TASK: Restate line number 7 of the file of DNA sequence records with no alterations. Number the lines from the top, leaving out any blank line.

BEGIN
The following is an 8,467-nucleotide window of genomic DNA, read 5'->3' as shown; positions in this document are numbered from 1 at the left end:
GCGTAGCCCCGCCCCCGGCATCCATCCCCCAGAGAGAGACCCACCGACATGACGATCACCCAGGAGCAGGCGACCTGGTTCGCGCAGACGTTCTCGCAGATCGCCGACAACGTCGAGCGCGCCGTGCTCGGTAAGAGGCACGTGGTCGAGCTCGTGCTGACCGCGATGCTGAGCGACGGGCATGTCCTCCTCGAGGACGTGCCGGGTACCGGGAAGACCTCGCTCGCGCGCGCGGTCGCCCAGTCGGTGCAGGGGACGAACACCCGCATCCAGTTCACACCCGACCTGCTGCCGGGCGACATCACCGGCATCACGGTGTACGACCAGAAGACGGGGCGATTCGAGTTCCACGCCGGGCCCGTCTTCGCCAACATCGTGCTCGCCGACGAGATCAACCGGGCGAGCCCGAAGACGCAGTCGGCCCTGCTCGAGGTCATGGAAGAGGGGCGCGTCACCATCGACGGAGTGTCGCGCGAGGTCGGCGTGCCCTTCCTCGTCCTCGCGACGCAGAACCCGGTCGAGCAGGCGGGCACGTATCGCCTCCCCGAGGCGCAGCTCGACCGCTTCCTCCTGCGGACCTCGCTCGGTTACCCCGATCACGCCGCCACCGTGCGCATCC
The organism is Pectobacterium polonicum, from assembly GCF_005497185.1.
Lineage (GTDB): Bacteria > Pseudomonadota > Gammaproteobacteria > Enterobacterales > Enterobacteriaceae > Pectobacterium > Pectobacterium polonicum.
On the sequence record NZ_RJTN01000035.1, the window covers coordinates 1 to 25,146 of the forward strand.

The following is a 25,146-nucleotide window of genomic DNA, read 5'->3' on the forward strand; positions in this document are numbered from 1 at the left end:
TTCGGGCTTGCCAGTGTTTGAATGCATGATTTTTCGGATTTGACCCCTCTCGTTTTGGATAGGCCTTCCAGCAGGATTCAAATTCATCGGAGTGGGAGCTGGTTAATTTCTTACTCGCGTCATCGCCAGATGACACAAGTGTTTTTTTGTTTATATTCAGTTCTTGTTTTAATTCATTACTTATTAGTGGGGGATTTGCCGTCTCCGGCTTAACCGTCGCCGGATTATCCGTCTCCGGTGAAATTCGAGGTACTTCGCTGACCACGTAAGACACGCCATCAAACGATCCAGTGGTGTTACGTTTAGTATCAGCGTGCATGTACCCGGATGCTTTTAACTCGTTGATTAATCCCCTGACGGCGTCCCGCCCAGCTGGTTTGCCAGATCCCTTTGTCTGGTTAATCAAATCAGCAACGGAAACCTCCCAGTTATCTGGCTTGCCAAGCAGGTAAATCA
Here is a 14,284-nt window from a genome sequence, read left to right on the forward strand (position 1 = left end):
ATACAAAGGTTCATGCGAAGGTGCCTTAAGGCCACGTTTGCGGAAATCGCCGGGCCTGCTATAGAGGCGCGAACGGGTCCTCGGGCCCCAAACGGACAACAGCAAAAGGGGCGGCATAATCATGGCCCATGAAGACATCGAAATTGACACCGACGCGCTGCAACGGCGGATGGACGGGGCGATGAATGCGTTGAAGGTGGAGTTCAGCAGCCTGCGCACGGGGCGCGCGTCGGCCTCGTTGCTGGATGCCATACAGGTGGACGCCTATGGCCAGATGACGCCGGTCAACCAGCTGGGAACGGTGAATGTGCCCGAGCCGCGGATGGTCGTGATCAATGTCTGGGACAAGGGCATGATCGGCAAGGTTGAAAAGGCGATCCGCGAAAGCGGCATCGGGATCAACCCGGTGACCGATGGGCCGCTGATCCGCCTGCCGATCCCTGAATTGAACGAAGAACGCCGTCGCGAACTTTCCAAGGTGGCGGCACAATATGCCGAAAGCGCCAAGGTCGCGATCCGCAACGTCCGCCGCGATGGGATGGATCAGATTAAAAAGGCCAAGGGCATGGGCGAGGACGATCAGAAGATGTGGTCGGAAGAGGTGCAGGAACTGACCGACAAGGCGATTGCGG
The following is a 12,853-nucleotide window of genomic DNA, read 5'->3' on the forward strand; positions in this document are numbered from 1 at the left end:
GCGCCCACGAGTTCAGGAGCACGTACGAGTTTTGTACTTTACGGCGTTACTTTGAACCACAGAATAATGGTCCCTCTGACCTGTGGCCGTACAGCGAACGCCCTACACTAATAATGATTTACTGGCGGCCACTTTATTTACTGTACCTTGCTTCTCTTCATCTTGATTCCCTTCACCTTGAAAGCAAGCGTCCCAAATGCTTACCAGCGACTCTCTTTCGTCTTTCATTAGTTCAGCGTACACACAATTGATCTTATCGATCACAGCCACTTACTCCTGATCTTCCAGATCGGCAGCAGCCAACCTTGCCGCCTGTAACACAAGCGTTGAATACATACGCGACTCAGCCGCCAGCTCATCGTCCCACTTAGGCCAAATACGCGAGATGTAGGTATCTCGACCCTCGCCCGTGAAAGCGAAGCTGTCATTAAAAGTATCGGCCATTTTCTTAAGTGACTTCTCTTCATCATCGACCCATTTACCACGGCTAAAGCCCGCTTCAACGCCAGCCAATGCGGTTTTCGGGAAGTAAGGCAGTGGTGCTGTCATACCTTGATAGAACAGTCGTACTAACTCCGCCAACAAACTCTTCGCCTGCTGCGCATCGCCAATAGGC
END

TTCGGGCTTGCCAGTGTTTGAATGCATGATTTTTCGGATTTGACCCCTCTCGTTTTGGATAGGCCTTCCAGCAGGATTCAAATTCATCGGAGTGGGAGCTGGTTAATTTCTTACTCGCGTCATCGCCAGATGACACAAGTGTTTTTTTGTTTATATTCAGTTCTTGTTTTAATTCATTACTTATTAGTGGGGGATTTGCCGTCTCCGGCTTAACCGTCGCCGGATTATCCGTCTCCGGTGAAATTCGAGGTACTTCGCTGACCACGTAAGACACGCCATCAAACGATCCAGTGGTGTTACGTTTAGTATCAGCGTGCATGTACCCGGATGCTTTTAACTCGTTGATTAATCCCCTGACGGCGTCCCGCCCAGCTGGTTTGCCAGATCCCTTTGTCTGGTTAATCAAATCAGCAACGGAAACCTCCCAGTTATCTGGCTTGCCAAGCAGGTAAATCA